SeaWorld has faced intense scrutiny ever since the 2013 release of "Blackfish," a highly critical documentary.

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Kellogg's sales decline as cereals remain sluggish

BATTLE CREEK, Mich. (AP) — Kellogg's profit declined in the first quarter as the maker of Frosted Flakes and Pop Tarts continued to fight sluggish cereal sales.

The company said sales slipped 1.2 percent for its flagship U.S. Morning Foods segment, which includes cereals such as Froot Loops, Mini Wheats and Raisin Bran. The dip reflects the ongoing struggles as Americans increasingly reach for alternatives at breakfast.

Still, Kellogg CEO John Bryant expressed confidence that the company would end the year with positive cereal sales. That would mark the first time Kellogg's U.S. cereal sales were positive since 2012.

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Want to sue your bank? Regulators push to make it easier

NEW YORK (AP) — If government regulators get their way, it's going to become a lot easier to sue your bank.

U.S. bank customers have largely signed away their right to sue their bank, often without being aware of the arbitration clauses in the fine print. Customers are generally required to take disputes to a third-party mediator instead of court.

But the Consumer Financial Protection Bureau proposed a rule Thursday that would ban arbitration clauses, which would affect the entire financial industry and the hundreds of millions of bank accounts, credit cards and other financial services Americans use.

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Bitcoin's self-proclaimed founder backtracks

LOS ANGELES (AP) — The man who claimed to be the mysterious founder of bitcoin appears to be stepping back into the shadows, leaving numerous questions in his wake.

Three days after Australian entrepreneur Craig Wright came forward as "Satoshi Nakamoto," the unknown creator of the digital currency bitcoin, he has backtracked in a dramatic fashion. He wrote in a blog post that he does not "have the courage" to publish additional proof, as he promised Wednesday, that he is the elusive creator of the Internet currency.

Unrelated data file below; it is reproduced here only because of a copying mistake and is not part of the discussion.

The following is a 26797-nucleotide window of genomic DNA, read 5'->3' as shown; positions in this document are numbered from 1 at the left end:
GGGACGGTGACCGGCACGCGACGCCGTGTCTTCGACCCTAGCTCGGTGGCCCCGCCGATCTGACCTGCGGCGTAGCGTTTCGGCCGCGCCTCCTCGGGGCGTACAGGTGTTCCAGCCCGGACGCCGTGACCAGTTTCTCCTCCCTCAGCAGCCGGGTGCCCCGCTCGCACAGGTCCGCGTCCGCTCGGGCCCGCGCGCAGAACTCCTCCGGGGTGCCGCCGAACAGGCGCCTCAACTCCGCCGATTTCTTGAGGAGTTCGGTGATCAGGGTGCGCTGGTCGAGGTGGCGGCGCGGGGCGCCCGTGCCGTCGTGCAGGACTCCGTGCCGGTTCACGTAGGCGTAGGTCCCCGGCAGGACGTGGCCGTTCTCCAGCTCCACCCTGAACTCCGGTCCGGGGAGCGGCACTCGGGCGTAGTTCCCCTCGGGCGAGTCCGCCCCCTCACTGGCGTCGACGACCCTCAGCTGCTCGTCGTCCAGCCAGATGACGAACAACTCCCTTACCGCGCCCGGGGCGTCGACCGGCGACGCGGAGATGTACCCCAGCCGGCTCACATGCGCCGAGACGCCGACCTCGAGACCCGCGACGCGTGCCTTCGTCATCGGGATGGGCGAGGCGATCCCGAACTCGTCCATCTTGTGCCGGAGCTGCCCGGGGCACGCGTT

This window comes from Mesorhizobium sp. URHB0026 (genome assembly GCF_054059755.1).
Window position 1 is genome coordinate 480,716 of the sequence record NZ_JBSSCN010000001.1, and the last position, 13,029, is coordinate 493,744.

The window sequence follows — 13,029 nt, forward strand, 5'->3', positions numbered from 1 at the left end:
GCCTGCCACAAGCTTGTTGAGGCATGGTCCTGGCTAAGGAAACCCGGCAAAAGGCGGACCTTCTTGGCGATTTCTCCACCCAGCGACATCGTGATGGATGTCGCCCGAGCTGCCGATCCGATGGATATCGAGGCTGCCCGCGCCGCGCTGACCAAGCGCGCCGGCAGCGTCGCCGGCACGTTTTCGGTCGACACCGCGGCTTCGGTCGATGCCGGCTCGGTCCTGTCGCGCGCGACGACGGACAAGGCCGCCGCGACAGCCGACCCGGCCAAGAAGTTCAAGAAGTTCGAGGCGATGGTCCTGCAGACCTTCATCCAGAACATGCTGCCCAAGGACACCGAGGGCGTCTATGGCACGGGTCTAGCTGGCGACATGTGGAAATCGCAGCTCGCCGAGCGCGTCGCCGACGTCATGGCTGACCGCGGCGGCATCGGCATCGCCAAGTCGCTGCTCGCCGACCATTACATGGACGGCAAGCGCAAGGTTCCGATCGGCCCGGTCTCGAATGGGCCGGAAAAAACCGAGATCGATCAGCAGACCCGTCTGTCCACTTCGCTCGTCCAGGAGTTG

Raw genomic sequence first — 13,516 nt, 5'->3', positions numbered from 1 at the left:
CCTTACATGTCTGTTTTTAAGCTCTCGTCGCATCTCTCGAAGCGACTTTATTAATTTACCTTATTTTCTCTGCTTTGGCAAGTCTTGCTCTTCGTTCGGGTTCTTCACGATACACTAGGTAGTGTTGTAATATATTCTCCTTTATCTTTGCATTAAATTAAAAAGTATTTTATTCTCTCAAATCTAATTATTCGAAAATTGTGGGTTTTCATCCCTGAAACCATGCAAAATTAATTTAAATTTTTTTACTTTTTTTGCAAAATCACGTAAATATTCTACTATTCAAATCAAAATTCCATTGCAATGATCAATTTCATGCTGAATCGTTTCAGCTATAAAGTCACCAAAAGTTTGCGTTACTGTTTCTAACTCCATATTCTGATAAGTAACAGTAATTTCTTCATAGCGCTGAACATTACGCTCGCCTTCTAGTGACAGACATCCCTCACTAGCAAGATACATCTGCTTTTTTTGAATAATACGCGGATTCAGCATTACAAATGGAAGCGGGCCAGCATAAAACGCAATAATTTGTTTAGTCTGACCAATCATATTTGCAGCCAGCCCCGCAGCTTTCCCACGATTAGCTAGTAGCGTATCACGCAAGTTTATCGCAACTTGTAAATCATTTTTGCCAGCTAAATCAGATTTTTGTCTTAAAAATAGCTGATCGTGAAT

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Wal-Mart brings back greeters at the store door

NEW YORK (AP) — Those smiley door greeters are back at Wal-Mart.

The nation's largest retailer said this week that it's bringing back door greeters to a majority of its 5,000 stores by mid-summer to improve customer service. For stores which have been selected as higher risks for thefts, Wal-Mart will position a "customer host," who will not only greet customers but also check receipts to prevent theft. The rollout follows a successful pilot program.

Four years ago, the discounter decided to remove the workers at the front of the store and relocated them to other areas.

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Zimbabweans hunt for US cash as shortages bite

HARARE, Zimbabwe (AP) — Severe shortages of U.S. dollars that are used as local currency in Zimbabwe have forced many residents to become cash hunter-gatherers.

This week, Zimbabwe's central bank imposed measures in an attempt to ease the cash crunch, which reflects the country's dire economic situation. The measures include reducing the amount of money that travelers can take outside the country and limiting daily cash withdrawals.

Long lines are frequent outside banks, where tellers limit daily withdrawals to $200, forcing people who need larger amounts to make repeat visits.

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The Dow Jones industrial average rose 9.45 points, or 0.05 percent, to 17,660.71. The Standard & Poor's 500 index closed down 0.49 of a point, or 0.02 percent, to 2,050.63. The Nasdaq composite index lost 8.55 points, or 0.2 percent, to 4,717.09.

Benchmark U.S. crude oil rose 54 cents, or 1.2 percent, to $44.32 a barrel on the New York Mercantile Exchange. Brent crude, used to price international oils, was up 39 cents at $45.01 a barrel in London. In other energy commodities, wholesale gasoline rose less than 1 cent to $1.49 a gallon, heating oil was unchanged at $1.33 and natural gas fell 7 cents to $2.076 per thousand cubic feet.